“Look at that – it’s 5.30 and it’s still daylight”.
We smiled at being delighted at the days growing longer – didn’t the days always grow longer? Wouldn’t the world come to a sudden end if its orbit were so changed that the daylight did not come back? wasn’t it a statement of the obvious? Wasn’t it like looking at the grass and saying, “Oh look! It’s green”? Nevertheless, there was a childish thrill at the light in the western sky. It mattered that the light was returning.
It wasn’t just the light. His garden had an expansive crop of snowdrops, all that glistened white on the grass now that the last lingering snow had retreated to the upper slopes of the hills.
Winter seemed to linger long. A biting coldness had announced its arrival on 1st November and it had overstayed its welcome, Saint Brigid’s Day on 1st February had marked not the arrival of mild days, but the onslaught of a severity of wintry weather not seen for thirty years. Spring had come almost timidly; perhaps frightened at a sudden final flick of winter’s tail.
Driving back from his home, I willed the light to last. Potholes in the road were a reminder that the Tiger economy, that once made property prices the main topic of conversation, was well and truly dead; yet even the most inept of politicians and dishonest of bankers could not deprive us of joy in our natural environment. Perhaps even the cloud cover was a blessing; a clear sky would have left the temperature to drop sharply and the rural hill roads to become icy. The car thermometer flashed a warning, but never dropped below three degrees. Lyric FM played people’s favourite classical love pieces; even the radio had realised it was spring.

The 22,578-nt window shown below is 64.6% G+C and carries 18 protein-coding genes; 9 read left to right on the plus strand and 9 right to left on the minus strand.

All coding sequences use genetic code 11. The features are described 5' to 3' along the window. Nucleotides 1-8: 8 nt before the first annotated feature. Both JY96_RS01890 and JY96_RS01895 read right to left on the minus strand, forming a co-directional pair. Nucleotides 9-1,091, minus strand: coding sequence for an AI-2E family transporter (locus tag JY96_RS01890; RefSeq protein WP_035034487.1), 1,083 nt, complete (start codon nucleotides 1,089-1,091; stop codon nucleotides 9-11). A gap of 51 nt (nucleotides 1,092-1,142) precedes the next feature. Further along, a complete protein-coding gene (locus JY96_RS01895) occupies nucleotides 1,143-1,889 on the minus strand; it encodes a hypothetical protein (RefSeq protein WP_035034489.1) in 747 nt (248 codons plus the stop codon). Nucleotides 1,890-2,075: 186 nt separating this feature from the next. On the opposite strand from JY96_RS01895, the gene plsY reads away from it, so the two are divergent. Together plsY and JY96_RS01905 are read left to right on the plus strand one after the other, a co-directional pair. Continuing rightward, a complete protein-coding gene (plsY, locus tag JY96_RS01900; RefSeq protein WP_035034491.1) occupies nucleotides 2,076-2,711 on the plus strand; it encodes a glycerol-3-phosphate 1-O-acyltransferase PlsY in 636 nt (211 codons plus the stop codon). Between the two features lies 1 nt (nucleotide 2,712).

As the Equinox approaches, the days begin to lengthen at a gallop, four minutes a day, a half an hour a week; summer days in Ireland last forever. Perhaps it should not make a difference: why would suburban dwellers worry? We are not trying to grow crops; we are not trying to tend livestock; we are not trying to save hay; we are not trying to cut corn.
Yet there is something of the primitive that remains, that delights at the bright mornings and the sunlit evenings. It is only the Gulf Stream that allows so many of us to live so far north; were we in Canada, we would be on the ice of Hudson Bay; were we in Russia, we would be under the Siberian snow; in the southern hemisphere, we would be among the peaks of Tierra del Fuego.
Walking along Church Road, daffodil shoots seemed to have appeared almost suddenly in flower beds. In the streetlight, a first bloom of a miniature clump had appeared. I bent to touch the flower; almost not believing it was there. It had a sacramental quality about it; an outward and physical sign of the springtime that is at once temporal and spiritual.